For Syracuse football, the expectations are so low, the questions marks are plentiful, the forecasts are dim, and the Orange fan base is nervous.
We’ve documented the prognosticators who say that the ‘Cuse will likely finish at No. 14 or No. 15 in the Atlantic Coast Conference, which would prove extremely disappointing following a sub-par 5-7 record in 2019.
Amid the novel coronavirus pandemic, multiple conferences around the country have halted their fall sports, including football. The ACC is pressing ahead, though, with an 11-affair slate that includes one non-conference foe. And, as we all know, Notre Dame is joining the ACC for 2020 only amid the pandemic.
Dino Babers, entering his fifth stanza as head coach of Syracuse football, is so energetic and likable. He’s recruiting at a strong clip for the squad’s 2021 class.
Yet with a career mark of 23-26 on the Hill, he needs to get things turned around – and in a relatively quick manner. That 10-3 performance in 2018, in which the Orange won a bowl game and finished No. 15 in the major top-25 polls, appears somewhat of an anomaly at this juncture with the ‘Cuse.
Plus, in 2020, Syracuse football boasts one of the toughest schedules across the sport, with road trips to No. 18 North Carolina this Saturday, along with No. 1 Clemson, No. 10 Notre Dame, Louisville and Pittsburgh later on.
Such difficult ACC clashes away from the Carrier Dome, however, also provide the Orange with a chance to notch an impressive conquest or two, while also quieting the doubters down a tad.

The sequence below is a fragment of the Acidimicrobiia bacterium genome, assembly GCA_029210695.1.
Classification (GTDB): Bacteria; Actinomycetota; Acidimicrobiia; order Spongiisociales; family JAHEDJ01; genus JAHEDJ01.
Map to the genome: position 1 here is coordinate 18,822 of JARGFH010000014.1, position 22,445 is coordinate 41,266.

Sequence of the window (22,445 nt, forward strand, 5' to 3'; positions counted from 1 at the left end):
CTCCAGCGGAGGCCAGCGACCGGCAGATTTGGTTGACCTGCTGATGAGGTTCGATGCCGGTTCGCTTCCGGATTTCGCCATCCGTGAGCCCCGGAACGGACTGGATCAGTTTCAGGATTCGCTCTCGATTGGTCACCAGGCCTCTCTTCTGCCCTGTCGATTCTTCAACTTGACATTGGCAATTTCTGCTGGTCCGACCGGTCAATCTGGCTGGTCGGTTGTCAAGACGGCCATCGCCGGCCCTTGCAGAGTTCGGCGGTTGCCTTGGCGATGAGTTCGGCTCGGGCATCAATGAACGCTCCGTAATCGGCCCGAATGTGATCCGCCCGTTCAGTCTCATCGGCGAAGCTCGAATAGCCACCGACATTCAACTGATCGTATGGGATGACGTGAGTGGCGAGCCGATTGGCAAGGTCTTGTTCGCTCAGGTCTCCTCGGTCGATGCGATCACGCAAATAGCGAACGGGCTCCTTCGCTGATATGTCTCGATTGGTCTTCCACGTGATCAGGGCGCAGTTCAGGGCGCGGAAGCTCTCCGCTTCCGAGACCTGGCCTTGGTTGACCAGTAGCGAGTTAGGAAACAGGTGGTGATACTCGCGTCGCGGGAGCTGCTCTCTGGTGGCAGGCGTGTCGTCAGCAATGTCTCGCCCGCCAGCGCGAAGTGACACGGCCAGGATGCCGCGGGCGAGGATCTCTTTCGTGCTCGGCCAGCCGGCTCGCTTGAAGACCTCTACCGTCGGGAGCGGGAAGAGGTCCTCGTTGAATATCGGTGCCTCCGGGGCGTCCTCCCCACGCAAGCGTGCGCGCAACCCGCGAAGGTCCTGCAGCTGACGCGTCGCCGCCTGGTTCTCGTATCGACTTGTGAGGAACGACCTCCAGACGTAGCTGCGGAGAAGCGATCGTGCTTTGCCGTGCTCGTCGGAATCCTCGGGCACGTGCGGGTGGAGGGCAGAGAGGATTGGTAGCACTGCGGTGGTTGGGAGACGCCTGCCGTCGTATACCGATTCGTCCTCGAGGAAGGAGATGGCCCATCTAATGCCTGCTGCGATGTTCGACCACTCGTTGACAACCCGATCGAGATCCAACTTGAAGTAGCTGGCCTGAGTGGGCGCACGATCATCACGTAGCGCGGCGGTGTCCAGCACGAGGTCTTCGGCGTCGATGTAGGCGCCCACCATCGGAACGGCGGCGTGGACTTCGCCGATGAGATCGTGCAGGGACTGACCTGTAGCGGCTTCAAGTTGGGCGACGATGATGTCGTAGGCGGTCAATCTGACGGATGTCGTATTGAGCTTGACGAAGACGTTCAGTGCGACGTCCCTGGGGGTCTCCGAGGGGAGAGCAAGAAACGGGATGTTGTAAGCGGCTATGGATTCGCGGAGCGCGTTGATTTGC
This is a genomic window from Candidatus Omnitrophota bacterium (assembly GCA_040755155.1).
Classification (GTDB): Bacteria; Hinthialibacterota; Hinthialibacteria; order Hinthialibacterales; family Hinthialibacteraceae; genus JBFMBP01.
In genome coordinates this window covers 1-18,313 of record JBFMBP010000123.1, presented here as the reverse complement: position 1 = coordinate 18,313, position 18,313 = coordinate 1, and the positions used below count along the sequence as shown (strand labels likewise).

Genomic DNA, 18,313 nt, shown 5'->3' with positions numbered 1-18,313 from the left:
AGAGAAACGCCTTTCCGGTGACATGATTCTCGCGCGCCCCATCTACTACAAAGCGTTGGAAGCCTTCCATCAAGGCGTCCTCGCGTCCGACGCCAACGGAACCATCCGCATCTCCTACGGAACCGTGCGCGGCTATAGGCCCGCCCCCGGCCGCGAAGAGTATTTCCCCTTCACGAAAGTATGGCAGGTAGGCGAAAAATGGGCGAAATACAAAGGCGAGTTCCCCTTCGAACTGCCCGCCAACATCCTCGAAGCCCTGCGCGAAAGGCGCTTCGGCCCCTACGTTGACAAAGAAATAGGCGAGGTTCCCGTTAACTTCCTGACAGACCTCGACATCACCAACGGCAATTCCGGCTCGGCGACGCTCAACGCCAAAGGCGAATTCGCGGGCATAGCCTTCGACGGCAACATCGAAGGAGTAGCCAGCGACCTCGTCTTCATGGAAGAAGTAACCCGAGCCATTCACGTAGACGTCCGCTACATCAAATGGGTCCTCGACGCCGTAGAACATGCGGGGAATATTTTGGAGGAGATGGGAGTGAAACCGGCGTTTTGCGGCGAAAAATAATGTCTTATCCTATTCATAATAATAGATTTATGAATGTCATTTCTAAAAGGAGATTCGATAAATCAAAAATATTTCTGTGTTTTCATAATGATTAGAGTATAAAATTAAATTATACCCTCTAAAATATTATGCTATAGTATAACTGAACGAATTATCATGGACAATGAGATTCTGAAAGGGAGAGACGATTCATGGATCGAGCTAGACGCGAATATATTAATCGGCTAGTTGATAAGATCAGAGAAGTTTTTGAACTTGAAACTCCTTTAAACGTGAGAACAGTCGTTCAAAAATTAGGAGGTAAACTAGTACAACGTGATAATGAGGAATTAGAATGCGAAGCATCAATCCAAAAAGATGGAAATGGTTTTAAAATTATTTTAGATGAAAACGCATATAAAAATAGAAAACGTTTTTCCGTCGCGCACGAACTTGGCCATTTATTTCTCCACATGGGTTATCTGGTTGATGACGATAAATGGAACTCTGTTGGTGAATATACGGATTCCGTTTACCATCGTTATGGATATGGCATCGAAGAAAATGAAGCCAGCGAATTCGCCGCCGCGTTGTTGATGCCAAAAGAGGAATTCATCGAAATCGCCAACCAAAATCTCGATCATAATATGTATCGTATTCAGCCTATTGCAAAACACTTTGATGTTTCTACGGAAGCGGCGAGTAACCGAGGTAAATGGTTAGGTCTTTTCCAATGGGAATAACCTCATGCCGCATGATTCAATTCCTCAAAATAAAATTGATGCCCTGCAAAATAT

Conversely, the ‘Cuse home docket is undeniably more favorable. If, somehow, someway, Syracuse football could sweep its opponents in Central New York – and they are Georgia Tech, Duke, Liberty, Wake Forest, Boston College and N.C. State – then the Orange is guaranteed an above .500 record and a post-season bowl invite.
Heck, should Syracuse football score a victory on the road, it could afford to drop a home battle, and the ‘Cuse would still manage a 6-5 achievement.
Despite much uncertainty, not everything within the Syracuse football program in 2020 is cause for pessimism. The secondary is stellar. The running backs, thrust into bigger roles, are promising. The wide receivers have talent. So, too, does the quarterback. The placekicker is tremendous.
Yes, the offensive line is in a precarious position. There are first-year offensive and defensive coordinators, as well as a new defensive system. The punter is unproven, and how the linebackers will fare remains unclear.
All of this is just background noise, though, for the Orange. The Syracuse football players, beginning this Saturday at noon in Chapel Hill, N.C., have to lock in, ignore the critics and show what they can do on the field.
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